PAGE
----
Saturday, September 05, 2015

Coleridge's "Biographia Literaria"

Edited by James Engell and W. Jackson Bate (Princeton University Press)

Our genuine admiration of a great poet is a continuous under-current of feeling; it is every where present, but seldom any where as a separate excitement. I was wont boldly to affirm, that it would scarcely be more difficult to push a stone out from the pyramids with the bare hand, than to alter a word, or the position of a word, in Milton or Shakspeare, (in their most important works at least), without making the author say something else, or something worse, than he does say. 
And therefore is it the prime merit of genius and its most unequivocal mode of manifestation, so to represent familiar objects as to awaken in the minds of others a kindred feeling concerning them and that freshness of sensation which is the constant accompaniment of mental, no less than of bodily, convalescence. 
I regard truth as a divine ventriloquist: I care not from whose mouth the sounds are supposed to process, if only the words are audible and intelligible." 
But the poison-tree is not dead, though the sap may for a season have subsided to its roots. At least let us keep watch and ward, even on our best feelings. I have seen gross intolerance shewn in support of toleration; sectarian antipathy most obtrusively displayed in the promotion of an undistinguishing comprehension of sects; and acts of cruelty (I had almost said) of treachery, committed in furtherance of an object vitally important to the cause of humanity; and all this by men too of naturally kind dispositions and exemplary conduct. 
Only in the self-consciousness of a spirit is there the required identity of object and of representation; for herein consists the essence of a spirit, that it is self-representative. If therefore this be the one only immediate truth, in the certainty of which the reality of our collective knowledge is grounded, it must follow that the spirit in all the objects which it views, views only itself. If this could be proved, the immediate reality of all intuitive knowledge would be assured. It has been shown, that a spirit is that, which is its own object, yet not originally an object, but an absolute subject for which all, itself included, may become an object. It must therefore be an ACT; for every object is, as an object, dead, fixed, incapable in itself of any action, and necessarily finite. Again, the spirit (originally the identity of object and subject) must in some sense dissolve this identity in order to be conscious of it: fit alter et idem. But this implies an act, and it follows therefore that intelligence or self-conscious is impossible, except by and in a will. The self-conscious spirit therefore is a will; and freedom must be assumed as a ground of philosophy, and can never be deduced from it.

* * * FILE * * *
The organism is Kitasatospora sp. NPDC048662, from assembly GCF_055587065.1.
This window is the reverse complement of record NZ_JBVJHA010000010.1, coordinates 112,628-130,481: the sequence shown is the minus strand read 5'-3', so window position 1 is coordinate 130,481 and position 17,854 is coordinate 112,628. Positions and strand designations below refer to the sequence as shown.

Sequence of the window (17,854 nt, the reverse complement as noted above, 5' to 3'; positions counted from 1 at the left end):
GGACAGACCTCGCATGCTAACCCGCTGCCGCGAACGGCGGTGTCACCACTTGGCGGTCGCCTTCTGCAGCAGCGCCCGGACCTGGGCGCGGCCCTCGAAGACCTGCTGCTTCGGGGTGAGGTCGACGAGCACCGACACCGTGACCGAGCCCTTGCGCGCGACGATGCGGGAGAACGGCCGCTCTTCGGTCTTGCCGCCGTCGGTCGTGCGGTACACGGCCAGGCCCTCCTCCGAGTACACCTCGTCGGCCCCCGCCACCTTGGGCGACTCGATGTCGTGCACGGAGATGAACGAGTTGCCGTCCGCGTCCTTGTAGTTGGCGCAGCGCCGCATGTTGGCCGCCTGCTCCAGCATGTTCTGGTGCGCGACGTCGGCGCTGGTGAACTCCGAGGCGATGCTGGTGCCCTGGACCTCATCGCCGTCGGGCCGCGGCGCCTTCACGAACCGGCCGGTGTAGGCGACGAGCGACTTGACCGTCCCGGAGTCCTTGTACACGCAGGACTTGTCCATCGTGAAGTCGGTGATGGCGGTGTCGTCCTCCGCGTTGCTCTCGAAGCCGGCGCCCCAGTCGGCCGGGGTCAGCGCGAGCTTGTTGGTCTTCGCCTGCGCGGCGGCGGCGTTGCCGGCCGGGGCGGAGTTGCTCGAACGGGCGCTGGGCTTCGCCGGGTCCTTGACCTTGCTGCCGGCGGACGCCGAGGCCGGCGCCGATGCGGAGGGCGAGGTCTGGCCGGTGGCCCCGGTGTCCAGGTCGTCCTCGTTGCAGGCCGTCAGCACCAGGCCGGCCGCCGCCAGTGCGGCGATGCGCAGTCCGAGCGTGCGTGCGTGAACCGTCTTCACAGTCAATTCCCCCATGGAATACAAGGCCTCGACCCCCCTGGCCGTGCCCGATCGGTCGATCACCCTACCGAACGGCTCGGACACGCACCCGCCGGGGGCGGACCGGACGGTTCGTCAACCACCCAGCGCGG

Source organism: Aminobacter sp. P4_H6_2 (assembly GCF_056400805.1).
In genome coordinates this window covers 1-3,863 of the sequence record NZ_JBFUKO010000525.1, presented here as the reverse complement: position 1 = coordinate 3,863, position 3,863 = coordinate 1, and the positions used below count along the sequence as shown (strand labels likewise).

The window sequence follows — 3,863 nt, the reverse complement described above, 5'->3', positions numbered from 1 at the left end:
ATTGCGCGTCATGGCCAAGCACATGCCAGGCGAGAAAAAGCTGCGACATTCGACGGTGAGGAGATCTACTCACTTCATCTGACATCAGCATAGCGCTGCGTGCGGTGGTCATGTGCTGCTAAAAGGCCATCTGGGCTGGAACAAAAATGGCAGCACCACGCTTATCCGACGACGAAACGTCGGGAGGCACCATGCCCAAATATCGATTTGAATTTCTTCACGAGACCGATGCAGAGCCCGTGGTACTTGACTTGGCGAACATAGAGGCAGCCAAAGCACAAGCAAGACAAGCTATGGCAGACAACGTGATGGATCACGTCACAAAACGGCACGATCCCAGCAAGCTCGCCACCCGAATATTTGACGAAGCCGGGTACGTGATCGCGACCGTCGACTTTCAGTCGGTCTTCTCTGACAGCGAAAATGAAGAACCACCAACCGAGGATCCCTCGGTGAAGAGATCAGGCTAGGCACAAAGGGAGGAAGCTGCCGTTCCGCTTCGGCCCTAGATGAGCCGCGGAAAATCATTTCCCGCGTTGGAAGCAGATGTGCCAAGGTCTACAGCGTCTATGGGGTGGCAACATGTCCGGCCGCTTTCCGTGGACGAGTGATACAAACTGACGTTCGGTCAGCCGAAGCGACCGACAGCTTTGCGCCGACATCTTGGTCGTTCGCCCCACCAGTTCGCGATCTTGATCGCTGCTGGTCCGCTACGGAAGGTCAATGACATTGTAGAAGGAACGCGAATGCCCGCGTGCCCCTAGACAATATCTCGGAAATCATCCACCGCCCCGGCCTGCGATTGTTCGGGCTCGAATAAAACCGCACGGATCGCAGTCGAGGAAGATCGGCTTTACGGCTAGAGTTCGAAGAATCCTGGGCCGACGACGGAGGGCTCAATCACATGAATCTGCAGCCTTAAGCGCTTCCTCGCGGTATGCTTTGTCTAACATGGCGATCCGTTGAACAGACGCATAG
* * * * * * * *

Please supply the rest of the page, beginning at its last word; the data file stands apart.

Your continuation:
A poem is that species of composition, which is opposed to works of science, by proposing for its immediate object pleasure, not truth; and from all other species (having this object in common with it) it is discriminated by proposing to itself such delight from the whole, as is compatible with a distinct gratification from each component part.  
"The man that hath not music in his soul" can indeed never be a genuine poet. Imagery (even taken from nature, much more when transplanted from books, as travels, voyages, and works of natural history); affecting incidents; just thoughts; interesting personal or domestic feelings; and with these the art of their combination or intertexture in the form of a poem; may all by incessant effort be acquired as a trade, by a man of talents and much reading, who, as I once before observed, has mistaken an intense desire of poetic reputation for a natural poetic genius; the love of the arbitrary end for possession of the peculiar means. But the sense of musical delight, with the power of producing it, is a gift of imagination; and this together with the power of reducing multitude into unity of effect, and modifying a series of thoughts by some one predominant thought or feeling, may be cultivated and improved, but can never be learnt. It is in these that "Poeta nascitur non fit."


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